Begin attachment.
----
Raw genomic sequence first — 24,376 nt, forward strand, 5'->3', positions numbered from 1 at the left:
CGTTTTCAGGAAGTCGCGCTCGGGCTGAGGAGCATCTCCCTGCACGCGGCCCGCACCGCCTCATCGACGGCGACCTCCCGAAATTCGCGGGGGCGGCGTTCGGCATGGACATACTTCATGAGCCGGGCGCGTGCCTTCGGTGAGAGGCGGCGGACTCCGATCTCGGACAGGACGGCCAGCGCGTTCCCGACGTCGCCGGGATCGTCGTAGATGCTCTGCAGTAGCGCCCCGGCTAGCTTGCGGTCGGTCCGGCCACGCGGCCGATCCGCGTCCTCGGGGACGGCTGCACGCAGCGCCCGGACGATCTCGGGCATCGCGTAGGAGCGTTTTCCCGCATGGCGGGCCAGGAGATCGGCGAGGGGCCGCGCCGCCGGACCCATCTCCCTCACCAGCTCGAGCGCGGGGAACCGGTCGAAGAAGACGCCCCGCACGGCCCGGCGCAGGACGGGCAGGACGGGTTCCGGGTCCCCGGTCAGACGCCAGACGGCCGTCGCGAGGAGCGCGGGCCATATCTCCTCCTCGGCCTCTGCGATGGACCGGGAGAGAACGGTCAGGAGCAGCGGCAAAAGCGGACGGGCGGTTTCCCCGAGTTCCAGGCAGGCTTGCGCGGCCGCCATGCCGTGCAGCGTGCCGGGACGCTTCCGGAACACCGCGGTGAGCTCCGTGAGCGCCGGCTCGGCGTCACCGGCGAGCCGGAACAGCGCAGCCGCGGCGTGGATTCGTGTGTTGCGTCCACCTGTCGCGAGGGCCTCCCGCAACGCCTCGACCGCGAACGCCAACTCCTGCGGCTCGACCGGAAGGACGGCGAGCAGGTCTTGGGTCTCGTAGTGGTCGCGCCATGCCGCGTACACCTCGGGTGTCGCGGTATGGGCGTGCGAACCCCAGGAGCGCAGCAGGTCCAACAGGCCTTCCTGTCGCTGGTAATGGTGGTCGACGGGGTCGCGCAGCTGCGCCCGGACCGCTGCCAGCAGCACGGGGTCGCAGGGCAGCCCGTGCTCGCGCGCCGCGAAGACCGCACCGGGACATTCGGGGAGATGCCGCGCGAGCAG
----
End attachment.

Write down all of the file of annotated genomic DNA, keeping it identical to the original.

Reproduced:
Raw genomic sequence first — 24,376 nt, forward strand, 5'->3', positions numbered from 1 at the left:
CGTTTTCAGGAAGTCGCGCTCGGGCTGAGGAGCATCTCCCTGCACGCGGCCCGCACCGCCTCATCGACGGCGACCTCCCGAAATTCGCGGGGGCGGCGTTCGGCATGGACATACTTCATGAGCCGGGCGCGTGCCTTCGGTGAGAGGCGGCGGACTCCGATCTCGGACAGGACGGCCAGCGCGTTCCCGACGTCGCCGGGATCGTCGTAGATGCTCTGCAGTAGCGCCCCGGCTAGCTTGCGGTCGGTCCGGCCACGCGGCCGATCCGCGTCCTCGGGGACGGCTGCACGCAGCGCCCGGACGATCTCGGGCATCGCGTAGGAGCGTTTTCCCGCATGGCGGGCCAGGAGATCGGCGAGGGGCCGCGCCGCCGGACCCATCTCCCTCACCAGCTCGAGCGCGGGGAACCGGTCGAAGAAGACGCCCCGCACGGCCCGGCGCAGGACGGGCAGGACGGGTTCCGGGTCCCCGGTCAGACGCCAGACGGCCGTCGCGAGGAGCGCGGGCCATATCTCCTCCTCGGCCTCTGCGATGGACCGGGAGAGAACGGTCAGGAGCAGCGGCAAAAGCGGACGGGCGGTTTCCCCGAGTTCCAGGCAGGCTTGCGCGGCCGCCATGCCGTGCAGCGTGCCGGGACGCTTCCGGAACACCGCGGTGAGCTCCGTGAGCGCCGGCTCGGCGTCACCGGCGAGCCGGAACAGCGCAGCCGCGGCGTGGATTCGTGTGTTGCGTCCACCTGTCGCGAGGGCCTCCCGCAACGCCTCGACCGCGAACGCCAACTCCTGCGGCTCGACCGGAAGGACGGCGAGCAGGTCTTGGGTCTCGTAGTGGTCGCGCCATGCCGCGTACACCTCGGGTGTCGCGGTATGGGCGTGCGAACCCCAGGAGCGCAGCAGGTCCAACAGGCCTTCCTGTCGCTGGTAATGGTGGTCGACGGGGTCGCGCAGCTGCGCCCGGACCGCTGCCAGCAGCACGGGGTCGCAGGGCAGCCCGTGCTCGCGCGCCGCGAAGACCGCACCGGGACATTCGGGGAGATGCCGCGCGAGCAG